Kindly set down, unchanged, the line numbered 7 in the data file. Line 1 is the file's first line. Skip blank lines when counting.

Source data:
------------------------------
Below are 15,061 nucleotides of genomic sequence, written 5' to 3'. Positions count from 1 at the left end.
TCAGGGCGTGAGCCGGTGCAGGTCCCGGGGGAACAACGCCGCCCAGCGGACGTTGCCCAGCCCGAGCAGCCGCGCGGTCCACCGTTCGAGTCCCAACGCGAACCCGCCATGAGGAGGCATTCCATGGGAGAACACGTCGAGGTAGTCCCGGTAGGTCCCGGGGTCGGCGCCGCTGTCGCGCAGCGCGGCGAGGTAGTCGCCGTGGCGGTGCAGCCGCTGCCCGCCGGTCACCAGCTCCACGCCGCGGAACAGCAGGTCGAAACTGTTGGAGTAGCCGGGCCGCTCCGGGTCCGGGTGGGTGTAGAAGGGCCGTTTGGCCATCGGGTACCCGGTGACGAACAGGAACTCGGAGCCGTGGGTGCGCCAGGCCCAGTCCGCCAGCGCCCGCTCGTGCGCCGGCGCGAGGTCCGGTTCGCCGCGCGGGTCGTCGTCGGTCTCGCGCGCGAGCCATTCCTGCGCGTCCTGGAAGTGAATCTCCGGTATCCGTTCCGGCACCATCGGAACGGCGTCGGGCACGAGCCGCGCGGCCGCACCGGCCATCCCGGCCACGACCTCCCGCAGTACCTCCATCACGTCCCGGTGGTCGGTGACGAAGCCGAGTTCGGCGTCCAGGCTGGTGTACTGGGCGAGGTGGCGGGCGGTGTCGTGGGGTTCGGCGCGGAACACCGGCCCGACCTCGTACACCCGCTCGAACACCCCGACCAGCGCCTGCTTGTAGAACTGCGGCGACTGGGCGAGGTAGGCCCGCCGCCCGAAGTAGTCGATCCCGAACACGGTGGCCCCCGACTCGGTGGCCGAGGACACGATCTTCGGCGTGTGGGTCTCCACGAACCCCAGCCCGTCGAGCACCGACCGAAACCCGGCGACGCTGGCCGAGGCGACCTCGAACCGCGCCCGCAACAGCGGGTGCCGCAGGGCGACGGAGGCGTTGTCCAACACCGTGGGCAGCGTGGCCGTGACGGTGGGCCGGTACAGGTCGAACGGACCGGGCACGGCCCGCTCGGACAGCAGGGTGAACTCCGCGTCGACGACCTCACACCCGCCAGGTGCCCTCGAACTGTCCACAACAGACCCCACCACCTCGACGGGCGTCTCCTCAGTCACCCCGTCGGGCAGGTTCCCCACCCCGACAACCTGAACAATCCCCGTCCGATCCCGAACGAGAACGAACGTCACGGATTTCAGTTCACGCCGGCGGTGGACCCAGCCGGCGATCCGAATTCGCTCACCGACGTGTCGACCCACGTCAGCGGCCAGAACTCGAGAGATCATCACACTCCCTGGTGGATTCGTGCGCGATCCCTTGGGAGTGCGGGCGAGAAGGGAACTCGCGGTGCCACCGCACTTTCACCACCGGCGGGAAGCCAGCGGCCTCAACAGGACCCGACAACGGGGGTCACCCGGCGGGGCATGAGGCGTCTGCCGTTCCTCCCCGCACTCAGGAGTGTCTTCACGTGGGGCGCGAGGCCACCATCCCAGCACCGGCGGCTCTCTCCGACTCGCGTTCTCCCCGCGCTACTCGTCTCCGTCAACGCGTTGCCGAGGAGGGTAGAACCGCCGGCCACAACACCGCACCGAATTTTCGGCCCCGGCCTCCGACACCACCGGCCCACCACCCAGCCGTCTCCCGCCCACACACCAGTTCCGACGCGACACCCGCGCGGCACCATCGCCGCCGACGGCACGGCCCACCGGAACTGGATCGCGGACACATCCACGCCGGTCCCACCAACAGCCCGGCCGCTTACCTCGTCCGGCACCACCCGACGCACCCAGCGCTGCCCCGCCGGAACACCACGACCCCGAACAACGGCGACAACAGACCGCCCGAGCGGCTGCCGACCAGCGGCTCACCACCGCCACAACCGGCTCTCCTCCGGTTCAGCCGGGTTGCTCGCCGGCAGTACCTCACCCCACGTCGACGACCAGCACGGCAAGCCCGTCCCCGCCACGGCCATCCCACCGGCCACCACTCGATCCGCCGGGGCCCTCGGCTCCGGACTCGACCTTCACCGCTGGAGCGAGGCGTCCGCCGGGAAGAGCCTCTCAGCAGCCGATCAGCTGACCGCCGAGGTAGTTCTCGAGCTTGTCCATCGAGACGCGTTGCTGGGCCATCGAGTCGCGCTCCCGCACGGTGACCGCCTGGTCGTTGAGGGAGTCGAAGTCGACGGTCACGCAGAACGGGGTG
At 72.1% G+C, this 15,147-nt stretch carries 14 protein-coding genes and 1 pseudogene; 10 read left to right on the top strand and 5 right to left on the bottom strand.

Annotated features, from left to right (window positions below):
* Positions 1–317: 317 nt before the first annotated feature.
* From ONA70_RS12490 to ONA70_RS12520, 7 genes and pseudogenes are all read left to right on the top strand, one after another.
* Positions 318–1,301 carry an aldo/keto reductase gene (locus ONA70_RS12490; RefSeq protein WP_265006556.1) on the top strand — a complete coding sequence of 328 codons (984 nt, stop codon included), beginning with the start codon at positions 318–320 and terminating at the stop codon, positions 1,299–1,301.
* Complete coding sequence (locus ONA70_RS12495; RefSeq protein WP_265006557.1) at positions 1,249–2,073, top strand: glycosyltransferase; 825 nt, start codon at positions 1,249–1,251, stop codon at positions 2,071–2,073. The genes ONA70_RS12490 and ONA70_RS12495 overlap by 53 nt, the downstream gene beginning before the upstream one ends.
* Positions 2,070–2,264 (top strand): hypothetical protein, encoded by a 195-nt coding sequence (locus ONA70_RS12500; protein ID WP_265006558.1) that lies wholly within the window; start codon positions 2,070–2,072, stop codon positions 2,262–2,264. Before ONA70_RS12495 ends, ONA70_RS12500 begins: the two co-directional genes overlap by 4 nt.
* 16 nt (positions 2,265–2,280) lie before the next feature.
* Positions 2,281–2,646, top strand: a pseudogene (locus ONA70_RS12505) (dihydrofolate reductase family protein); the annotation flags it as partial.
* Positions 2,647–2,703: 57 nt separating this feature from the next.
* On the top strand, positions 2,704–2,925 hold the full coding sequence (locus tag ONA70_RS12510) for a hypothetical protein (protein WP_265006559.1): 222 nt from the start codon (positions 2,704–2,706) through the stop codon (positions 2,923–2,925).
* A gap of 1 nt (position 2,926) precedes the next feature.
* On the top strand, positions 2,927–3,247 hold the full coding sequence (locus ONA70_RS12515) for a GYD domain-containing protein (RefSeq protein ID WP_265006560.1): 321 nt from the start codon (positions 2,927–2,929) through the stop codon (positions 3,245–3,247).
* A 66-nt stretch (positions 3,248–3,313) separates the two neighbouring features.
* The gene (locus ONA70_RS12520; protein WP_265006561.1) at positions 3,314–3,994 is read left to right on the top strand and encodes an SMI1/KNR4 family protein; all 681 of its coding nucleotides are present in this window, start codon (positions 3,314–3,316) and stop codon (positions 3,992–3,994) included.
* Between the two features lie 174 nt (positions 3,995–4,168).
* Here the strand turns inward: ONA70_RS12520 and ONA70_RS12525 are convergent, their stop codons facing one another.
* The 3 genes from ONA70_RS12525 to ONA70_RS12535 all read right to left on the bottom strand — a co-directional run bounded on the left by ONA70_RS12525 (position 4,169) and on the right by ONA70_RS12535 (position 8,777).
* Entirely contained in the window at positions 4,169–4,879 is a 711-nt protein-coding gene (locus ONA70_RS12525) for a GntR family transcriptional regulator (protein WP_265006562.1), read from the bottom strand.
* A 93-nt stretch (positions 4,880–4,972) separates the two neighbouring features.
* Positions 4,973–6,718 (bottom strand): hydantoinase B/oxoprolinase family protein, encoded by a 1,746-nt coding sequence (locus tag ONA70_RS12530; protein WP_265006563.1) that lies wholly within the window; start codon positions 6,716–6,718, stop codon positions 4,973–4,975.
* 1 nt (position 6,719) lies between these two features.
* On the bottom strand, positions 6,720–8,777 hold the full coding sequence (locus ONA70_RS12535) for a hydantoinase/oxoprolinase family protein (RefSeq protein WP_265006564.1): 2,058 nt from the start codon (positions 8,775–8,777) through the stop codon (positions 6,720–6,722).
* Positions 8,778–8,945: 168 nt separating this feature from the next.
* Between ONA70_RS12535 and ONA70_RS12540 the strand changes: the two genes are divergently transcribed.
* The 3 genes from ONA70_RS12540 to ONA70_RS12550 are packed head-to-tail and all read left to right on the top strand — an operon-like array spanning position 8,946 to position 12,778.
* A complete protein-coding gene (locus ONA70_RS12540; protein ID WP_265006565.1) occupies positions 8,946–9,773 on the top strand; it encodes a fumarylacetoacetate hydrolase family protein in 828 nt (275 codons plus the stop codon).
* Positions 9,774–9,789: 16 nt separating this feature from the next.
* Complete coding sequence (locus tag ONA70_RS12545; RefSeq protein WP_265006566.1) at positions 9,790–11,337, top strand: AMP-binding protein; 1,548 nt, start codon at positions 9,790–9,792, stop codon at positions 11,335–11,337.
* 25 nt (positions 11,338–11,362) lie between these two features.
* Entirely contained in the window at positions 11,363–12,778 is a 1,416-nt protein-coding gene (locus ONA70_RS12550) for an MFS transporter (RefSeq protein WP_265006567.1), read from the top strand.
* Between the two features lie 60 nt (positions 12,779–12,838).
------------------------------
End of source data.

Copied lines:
* Positions 318–1,301 carry an aldo/keto reductase gene (locus ONA70_RS12490; RefSeq protein WP_265006556.1) on the top strand — a complete coding sequence of 328 codons (984 nt, stop codon included), beginning with the start codon at positions 318–320 and terminating at the stop codon, positions 1,299–1,301.